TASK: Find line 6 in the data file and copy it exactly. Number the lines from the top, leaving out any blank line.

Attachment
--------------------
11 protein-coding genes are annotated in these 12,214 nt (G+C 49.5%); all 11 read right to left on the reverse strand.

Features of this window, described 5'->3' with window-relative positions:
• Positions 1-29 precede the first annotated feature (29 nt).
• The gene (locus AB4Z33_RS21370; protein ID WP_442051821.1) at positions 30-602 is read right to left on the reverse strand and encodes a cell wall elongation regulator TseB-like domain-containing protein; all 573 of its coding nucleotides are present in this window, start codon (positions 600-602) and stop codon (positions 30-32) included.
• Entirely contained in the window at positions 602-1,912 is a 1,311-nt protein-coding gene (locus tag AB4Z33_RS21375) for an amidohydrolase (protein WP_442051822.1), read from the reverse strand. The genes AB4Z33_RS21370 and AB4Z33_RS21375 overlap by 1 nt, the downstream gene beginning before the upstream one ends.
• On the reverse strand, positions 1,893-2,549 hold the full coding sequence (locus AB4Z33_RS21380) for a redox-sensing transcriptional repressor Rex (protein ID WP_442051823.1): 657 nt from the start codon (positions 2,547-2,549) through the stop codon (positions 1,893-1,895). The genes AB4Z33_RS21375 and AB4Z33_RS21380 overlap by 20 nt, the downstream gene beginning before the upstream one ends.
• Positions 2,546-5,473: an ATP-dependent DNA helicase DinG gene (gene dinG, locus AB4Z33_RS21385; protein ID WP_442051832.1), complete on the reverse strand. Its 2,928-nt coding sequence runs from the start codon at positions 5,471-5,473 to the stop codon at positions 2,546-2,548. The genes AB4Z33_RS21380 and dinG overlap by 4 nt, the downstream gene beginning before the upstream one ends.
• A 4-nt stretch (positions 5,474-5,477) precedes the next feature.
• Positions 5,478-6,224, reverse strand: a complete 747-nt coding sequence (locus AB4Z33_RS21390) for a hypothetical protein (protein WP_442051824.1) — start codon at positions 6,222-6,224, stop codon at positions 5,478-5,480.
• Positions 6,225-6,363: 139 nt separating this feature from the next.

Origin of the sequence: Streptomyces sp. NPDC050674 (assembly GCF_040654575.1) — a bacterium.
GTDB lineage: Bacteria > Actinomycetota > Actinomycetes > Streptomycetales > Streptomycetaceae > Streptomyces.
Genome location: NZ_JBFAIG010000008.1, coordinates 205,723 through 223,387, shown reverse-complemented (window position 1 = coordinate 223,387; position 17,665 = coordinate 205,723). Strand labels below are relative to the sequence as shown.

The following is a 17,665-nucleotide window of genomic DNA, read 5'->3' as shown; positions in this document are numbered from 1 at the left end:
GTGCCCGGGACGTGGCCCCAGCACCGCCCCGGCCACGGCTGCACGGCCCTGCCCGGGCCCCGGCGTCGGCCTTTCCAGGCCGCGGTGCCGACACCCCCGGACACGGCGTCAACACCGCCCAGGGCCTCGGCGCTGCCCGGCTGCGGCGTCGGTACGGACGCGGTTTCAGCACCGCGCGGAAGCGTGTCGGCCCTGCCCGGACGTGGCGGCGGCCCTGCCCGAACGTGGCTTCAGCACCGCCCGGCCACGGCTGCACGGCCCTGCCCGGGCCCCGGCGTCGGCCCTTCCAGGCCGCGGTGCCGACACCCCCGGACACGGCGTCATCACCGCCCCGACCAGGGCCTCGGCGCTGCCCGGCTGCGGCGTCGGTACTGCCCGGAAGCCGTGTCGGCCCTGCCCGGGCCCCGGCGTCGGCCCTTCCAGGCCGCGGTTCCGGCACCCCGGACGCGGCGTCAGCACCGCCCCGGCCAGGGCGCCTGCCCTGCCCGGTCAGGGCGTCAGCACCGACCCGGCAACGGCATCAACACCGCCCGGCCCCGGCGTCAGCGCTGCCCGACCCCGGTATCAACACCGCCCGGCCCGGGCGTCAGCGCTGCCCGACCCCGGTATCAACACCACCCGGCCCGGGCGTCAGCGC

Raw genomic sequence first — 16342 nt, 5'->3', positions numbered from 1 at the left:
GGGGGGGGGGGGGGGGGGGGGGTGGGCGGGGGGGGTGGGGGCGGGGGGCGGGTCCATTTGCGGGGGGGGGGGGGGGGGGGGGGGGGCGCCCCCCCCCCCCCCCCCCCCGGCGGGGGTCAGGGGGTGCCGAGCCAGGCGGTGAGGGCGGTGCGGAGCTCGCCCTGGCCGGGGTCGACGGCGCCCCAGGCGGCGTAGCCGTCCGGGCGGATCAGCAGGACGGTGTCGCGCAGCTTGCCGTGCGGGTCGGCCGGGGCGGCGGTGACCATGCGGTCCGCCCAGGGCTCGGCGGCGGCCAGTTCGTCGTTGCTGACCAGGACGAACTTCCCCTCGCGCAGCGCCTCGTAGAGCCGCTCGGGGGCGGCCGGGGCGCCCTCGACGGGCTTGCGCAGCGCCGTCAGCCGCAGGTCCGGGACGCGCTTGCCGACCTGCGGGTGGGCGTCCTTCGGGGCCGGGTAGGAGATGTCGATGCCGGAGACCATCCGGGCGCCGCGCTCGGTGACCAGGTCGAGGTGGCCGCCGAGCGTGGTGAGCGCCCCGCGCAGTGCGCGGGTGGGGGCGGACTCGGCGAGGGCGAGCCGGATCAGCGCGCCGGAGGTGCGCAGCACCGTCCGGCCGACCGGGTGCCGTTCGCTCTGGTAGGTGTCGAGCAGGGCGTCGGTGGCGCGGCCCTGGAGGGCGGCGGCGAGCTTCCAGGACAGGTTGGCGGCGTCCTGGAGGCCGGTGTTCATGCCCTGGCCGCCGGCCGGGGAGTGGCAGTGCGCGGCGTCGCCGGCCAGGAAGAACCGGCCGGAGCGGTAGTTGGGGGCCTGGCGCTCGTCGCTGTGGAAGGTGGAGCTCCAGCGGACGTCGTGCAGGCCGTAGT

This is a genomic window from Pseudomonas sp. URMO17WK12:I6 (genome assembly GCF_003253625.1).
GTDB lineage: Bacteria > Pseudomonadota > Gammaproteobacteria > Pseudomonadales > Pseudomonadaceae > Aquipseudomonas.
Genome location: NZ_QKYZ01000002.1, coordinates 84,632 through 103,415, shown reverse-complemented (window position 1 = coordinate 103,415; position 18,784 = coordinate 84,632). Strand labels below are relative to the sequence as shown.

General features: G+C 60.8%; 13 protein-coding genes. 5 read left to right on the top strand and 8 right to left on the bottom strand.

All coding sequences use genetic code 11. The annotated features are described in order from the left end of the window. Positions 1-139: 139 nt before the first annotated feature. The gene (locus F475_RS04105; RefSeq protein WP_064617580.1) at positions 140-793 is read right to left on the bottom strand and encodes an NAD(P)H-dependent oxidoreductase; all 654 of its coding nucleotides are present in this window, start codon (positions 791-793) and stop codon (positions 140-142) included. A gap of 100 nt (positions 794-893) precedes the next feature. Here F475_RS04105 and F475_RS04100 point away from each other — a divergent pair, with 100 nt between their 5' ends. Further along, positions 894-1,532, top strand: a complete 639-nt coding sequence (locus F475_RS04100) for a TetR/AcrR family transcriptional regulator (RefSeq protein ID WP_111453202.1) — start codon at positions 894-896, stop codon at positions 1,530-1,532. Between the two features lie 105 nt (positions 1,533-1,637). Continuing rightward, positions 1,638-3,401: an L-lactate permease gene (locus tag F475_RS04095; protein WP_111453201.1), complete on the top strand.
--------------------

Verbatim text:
• On the reverse strand, positions 1,893-2,549 hold the full coding sequence (locus AB4Z33_RS21380) for a redox-sensing transcriptional repressor Rex (protein ID WP_442051823.1): 657 nt from the start codon (positions 2,547-2,549) through the stop codon (positions 1,893-1,895). The genes AB4Z33_RS21375 and AB4Z33_RS21380 overlap by 20 nt, the downstream gene beginning before the upstream one ends.